Occupying slightly less than sixty miles at the edge of the continent, Alabama’s Gulf Coast is more varied than a first-time visitor might imagine. The beaches, less well-known than their Florida counterparts, are less populated with tourists and still look largely as nature intended. The tourists go there, to be sure—tourism is one of the state’s most important industries—but not in the kind of numbers that Florida sees. The result is a stretch of white shoreline dotted with colorful and historic towns in a part of the state that happens to be one of the most biodiverse regions in the United States. And with a culture influenced by French, Spanish, and English settlers as well as African slaves, Alabama’s Gulf Coast is a region not quite like any other.
The largest city along the Gulf Coast of Alabama is Mobile, a port city located on the Mobile River and Mobile Bay. Founded by the French in 1702, the city’s look and feel is similar to that of New Orleans, but without the raucous elements and with a decidedly more family-friendly vibe. It was actually in Mobile that Mardi Gras began, and it’s still celebrated there, but Mobile’s festivities are definitely PG-rated compared those in New Orleans. In addition to its Mardi Gras celebrations, the city is famous for its springtime azaleas and its seafood, both of which can be found in abundance there.
Gulf Shores is the major tourist destination along the Gulf Coast, and has the most options in terms of accommodations. It’s popular for a reason—the Gulf of Mexico is warm and usually calm here, making it an ideal place for a lazy day by the water. But there’s more to the area than the beach. Nearby Bon Secour National Wildlife Refuge offers a taste of what the region was like before development; sea turtles, egrets, and alligators outnumber tourists here. And every year in May, Gulf Shores is home to one of the nation’s most popular live music events, the Hangout Music Fest, which is held right on the beach.
Tourism was slower to develop in nearby Orange Beach, a small town coast. Here, the main attraction is The Wharf—practically a small town in itself—that features a movie theater, plenty of bars and restaurants, a marina, and a beachfront Ferris wheel that offers spectacular views of the water. The Flora-Bama, a bar/entertainment venue/package store straddling the Florida-Alabama line, is a long-time favorite among locals and tourists alike.
For those who really want to escape civilization, the sparsely populated Dauphin Island offers pristine beaches and plenty of opportunities to explore nature, both in and out of the water. The island is also home to one of the state’s leading marine research facilities.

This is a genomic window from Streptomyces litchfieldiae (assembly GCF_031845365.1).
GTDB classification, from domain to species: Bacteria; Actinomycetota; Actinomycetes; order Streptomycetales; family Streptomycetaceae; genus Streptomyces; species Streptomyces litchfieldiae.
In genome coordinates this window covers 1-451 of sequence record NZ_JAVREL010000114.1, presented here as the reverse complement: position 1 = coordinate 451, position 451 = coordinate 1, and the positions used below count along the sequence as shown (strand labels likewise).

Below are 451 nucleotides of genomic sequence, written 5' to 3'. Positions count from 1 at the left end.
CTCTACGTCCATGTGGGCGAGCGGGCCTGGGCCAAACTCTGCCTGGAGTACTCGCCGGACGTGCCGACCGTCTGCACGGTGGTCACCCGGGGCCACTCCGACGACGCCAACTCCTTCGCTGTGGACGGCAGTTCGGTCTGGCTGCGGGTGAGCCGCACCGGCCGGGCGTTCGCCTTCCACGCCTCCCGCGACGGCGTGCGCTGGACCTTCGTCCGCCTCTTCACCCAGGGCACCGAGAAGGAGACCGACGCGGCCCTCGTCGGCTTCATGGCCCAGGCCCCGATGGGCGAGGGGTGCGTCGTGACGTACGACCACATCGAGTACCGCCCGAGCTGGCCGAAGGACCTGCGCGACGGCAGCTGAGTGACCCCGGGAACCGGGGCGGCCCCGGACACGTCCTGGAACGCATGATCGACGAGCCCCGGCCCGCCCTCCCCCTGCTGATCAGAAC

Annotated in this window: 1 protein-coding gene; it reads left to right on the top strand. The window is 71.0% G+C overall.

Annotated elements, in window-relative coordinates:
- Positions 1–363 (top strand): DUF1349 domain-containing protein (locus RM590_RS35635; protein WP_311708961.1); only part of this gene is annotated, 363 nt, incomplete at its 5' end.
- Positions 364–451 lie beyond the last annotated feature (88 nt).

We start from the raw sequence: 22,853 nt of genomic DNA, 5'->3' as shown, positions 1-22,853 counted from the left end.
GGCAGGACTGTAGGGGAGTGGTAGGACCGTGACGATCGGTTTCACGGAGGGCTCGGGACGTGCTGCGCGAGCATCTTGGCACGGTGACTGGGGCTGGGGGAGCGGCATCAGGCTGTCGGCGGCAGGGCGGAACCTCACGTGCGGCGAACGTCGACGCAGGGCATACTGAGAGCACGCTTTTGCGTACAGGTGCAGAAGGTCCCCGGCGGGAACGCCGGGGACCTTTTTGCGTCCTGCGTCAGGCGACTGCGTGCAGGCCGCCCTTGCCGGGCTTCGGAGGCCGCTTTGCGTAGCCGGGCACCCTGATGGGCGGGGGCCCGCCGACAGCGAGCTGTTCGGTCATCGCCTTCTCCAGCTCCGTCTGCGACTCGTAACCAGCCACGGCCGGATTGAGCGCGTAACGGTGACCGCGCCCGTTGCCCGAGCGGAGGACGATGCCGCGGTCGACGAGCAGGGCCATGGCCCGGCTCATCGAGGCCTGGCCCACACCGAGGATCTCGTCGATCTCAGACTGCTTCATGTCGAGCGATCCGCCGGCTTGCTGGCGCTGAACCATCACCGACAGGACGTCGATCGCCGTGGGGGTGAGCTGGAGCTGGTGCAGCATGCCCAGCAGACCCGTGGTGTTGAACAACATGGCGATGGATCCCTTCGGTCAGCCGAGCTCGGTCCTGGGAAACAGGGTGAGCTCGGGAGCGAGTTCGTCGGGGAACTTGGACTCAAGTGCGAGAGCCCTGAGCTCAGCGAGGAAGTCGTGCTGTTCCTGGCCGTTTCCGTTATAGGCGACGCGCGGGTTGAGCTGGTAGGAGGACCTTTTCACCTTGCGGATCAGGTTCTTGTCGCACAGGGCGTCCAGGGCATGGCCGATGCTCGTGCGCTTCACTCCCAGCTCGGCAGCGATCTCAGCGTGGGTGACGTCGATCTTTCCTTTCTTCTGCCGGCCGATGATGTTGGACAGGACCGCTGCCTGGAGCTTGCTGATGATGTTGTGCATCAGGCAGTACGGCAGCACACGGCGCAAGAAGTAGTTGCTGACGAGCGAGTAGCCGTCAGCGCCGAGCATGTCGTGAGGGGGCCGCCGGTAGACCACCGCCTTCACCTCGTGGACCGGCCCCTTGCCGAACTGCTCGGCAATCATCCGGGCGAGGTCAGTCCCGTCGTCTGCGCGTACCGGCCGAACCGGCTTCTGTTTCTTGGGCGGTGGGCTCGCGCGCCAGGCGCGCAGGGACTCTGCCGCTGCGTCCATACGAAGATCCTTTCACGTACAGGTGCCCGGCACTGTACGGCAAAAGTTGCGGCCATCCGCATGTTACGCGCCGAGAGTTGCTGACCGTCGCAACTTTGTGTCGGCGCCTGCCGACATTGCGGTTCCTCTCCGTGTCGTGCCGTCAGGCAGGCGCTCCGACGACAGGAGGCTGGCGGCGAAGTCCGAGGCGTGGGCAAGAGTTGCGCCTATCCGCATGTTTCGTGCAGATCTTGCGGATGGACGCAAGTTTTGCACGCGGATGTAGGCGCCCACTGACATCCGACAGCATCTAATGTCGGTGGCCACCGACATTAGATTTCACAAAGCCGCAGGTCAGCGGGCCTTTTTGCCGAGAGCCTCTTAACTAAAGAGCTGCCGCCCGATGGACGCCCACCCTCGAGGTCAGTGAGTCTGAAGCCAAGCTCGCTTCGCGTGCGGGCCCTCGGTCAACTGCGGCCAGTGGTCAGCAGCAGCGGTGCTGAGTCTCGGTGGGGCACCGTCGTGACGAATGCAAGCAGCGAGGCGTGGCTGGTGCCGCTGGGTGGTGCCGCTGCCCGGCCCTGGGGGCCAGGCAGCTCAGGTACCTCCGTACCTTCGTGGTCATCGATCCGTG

There’s history along the Gulf Coast as well, and lots of it. Marking the entrance to Mobile Bay is Fort Morgan, which was built between 1817 and 1834 to defend the bay. It was near Fort Morgan, during the Battle of Mobile Bay in the Civil War, that Union Admiral David Farragut uttered the famously defiant phrase, “Damn the torpedoes! Full steam ahead!”
Across the bay on Eastern Shore are the cities of Fairhope, Daphne, and Spanish Fort. One of the state’s loveliest and quirkiest communities, Fairhope began in 1894 as a “model community.” Today, the city maintains the free spirit that guided its early years and is home to numerous art galleries, boutiques, and the Grand Hotel, a beloved resort that served as a hospital during the Civil War. In recent years, a number of production companies have chosen Fairhope for film locations, most notably for the movie Get Out. Daphne shares some of the laid-back, slightly eccentric qualities of Fairhope. In addition to a variety of shops and excellent restaurants, Daphne is home to “jubilees,” unusual events when masses of fish, shrimp, and crabs become trapped in the shallow waters at the coastline, making easy pickings for anyone hungry for seafood. Spanish Fort, the smallest of the three cities, is home to Blakeley State Park, a Civil War battlefield, as well as the Alabama Oyster Trail.